I've been writing horror, paranormal, and paranormal mystery under the name Scarlett Dean.
Now I'm working on a straight up suspense, and I'm wondering if I should use a different name? S. Dean?
What do you think?
I think S. Dean--maybe with a middle initial thrown in--might be the perfect compromise. That way, your new book will be shelved right beside your others, but the new designation will help to prevent fan confusion.
Think about what the computers at Amazon Dot Com and other places are going to with similar names. I understand that the live writer Dean James went to something completely different because of the confusion with the dead actor James Dean. And I once ordered a book that I absolutely did not want because of author confusion -- how can there be two writers in the same field with an identical odd name and the publisher not catch it before the second author was published? Even Margaret Millar and John Millar used different names and she kept his (seems unfair) and he went to Ross Macdonald.
I use one name (Sam Reaves) for my Chicago books and another (Dominic Martell) for my European-based intrigue novels. The editor who bought the first European book told me, "Sam Reaves sounds so American. We need a more continental name for this book..." An author's name is a brand name, and readers expect a certain type of book from a particular author. If you're doing something new and different, by all means go with a new name.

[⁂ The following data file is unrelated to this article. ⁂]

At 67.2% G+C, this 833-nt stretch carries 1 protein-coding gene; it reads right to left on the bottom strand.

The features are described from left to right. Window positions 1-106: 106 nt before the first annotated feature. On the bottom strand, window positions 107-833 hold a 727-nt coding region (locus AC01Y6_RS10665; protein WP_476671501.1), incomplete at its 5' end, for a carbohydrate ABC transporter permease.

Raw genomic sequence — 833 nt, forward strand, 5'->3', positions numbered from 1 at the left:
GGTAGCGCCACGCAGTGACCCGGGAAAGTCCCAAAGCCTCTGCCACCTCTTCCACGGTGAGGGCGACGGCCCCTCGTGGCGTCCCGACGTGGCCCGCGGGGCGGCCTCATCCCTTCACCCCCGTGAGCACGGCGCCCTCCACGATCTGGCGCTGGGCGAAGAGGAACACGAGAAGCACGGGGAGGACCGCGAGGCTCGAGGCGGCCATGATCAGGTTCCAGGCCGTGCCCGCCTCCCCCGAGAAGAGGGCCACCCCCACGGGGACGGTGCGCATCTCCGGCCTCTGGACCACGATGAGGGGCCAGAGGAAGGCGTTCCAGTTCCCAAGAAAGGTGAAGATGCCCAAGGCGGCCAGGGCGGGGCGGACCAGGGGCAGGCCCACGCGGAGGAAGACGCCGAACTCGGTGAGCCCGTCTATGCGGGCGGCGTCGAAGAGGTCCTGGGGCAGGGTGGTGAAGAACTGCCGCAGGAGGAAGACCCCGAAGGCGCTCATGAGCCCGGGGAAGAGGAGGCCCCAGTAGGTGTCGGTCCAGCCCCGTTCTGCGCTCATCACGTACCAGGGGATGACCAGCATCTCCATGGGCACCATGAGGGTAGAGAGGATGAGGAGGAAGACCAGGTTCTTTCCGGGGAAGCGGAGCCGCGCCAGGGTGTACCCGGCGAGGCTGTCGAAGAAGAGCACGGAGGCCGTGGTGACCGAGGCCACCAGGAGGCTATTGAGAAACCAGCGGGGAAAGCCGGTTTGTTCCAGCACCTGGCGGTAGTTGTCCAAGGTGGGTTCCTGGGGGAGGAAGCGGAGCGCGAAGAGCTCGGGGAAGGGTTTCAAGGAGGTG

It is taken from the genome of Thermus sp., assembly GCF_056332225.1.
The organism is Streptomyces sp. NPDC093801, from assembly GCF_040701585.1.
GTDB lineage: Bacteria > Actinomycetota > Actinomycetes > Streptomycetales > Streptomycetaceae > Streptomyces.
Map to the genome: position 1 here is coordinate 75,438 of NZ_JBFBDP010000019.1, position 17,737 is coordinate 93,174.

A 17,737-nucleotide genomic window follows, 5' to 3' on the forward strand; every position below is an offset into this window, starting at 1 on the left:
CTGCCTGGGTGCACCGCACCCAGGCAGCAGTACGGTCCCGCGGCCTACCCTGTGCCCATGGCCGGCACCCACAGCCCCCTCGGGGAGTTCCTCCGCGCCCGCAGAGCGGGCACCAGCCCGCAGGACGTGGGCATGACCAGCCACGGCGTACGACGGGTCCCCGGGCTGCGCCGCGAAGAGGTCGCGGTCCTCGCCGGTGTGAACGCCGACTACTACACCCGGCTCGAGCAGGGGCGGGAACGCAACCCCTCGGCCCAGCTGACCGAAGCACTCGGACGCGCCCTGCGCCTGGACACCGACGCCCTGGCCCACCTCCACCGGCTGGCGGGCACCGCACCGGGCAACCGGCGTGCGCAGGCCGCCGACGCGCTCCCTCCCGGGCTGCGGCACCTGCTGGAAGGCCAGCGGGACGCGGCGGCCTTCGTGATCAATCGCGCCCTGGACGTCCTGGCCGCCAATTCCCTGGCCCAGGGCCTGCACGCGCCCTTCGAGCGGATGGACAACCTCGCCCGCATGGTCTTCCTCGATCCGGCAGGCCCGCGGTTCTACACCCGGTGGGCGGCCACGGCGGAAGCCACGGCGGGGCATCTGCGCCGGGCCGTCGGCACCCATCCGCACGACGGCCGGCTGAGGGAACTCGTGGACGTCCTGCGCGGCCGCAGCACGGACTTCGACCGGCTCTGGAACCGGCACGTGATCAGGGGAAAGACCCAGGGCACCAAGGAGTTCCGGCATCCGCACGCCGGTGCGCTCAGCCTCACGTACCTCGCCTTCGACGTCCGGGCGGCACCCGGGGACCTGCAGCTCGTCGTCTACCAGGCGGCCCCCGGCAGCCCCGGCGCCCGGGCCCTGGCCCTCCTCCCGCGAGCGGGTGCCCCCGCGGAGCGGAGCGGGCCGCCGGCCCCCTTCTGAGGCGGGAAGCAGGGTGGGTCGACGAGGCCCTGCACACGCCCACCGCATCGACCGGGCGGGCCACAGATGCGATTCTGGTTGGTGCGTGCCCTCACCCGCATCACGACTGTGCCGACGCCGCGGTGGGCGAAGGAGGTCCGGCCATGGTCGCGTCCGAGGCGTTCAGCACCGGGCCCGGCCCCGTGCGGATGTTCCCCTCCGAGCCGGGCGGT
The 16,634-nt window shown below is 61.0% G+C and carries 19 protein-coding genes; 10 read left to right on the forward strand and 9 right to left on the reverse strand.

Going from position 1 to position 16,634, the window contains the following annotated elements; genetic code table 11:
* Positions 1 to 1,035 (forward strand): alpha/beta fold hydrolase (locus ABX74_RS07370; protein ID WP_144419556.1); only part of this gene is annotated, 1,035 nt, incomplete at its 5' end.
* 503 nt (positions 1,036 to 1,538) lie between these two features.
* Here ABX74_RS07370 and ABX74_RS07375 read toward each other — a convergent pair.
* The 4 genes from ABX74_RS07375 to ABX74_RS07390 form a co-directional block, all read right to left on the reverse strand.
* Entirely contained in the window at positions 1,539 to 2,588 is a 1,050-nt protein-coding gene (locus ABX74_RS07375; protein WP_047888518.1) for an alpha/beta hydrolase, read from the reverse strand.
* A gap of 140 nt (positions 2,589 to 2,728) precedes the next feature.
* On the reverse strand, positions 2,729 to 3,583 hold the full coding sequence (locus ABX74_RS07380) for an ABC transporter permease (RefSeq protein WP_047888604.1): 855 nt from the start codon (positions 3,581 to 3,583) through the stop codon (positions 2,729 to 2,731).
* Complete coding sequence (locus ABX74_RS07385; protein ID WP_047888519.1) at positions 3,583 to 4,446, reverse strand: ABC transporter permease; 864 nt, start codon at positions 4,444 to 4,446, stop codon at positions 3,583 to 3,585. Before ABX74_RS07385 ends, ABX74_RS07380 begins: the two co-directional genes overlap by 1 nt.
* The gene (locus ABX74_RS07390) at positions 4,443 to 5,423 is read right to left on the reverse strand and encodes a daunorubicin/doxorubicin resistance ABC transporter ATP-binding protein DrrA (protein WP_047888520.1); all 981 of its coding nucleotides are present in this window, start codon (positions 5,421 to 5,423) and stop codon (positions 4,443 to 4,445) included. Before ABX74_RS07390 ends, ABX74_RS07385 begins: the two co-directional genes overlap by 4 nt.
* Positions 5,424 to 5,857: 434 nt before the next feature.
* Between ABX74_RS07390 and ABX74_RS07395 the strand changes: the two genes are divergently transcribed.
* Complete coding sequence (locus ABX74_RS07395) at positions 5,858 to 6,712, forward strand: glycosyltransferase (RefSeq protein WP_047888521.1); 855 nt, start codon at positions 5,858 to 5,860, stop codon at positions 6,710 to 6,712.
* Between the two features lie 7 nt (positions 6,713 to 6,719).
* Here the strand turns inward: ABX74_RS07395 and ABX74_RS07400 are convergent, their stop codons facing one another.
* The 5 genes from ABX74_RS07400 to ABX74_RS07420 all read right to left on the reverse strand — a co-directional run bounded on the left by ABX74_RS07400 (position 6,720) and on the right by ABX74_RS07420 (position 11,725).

What was the point of the pen name in the first place? Do the same factors apply to the suspense novels? It does seem that you're not making a huge leap of genre here. In which case, I don't see any reason for a different name. (Even if you were, I, for one, like it when writers branch out.)
I use a pen name to honor my mother. My name is very common so I used my mother's maiden, last name and my initals. My first E published book is under G W Pickle, but I'm thinking about using a different name for my next project. It's an erotic romance vampire novel. It didn't start out as an erotic but I was advised that if I wanted to get it published I needed to spice it up, as the vampire sub genre almost demands it if the book is to be sucessful. I have another book started in a series that has sex scenes in it, but that isn't the main thrust of the story. I feel that the erotic difference is enough reason to change names.
My advice is if you feel you need to use a different name then do it.
G W Pickle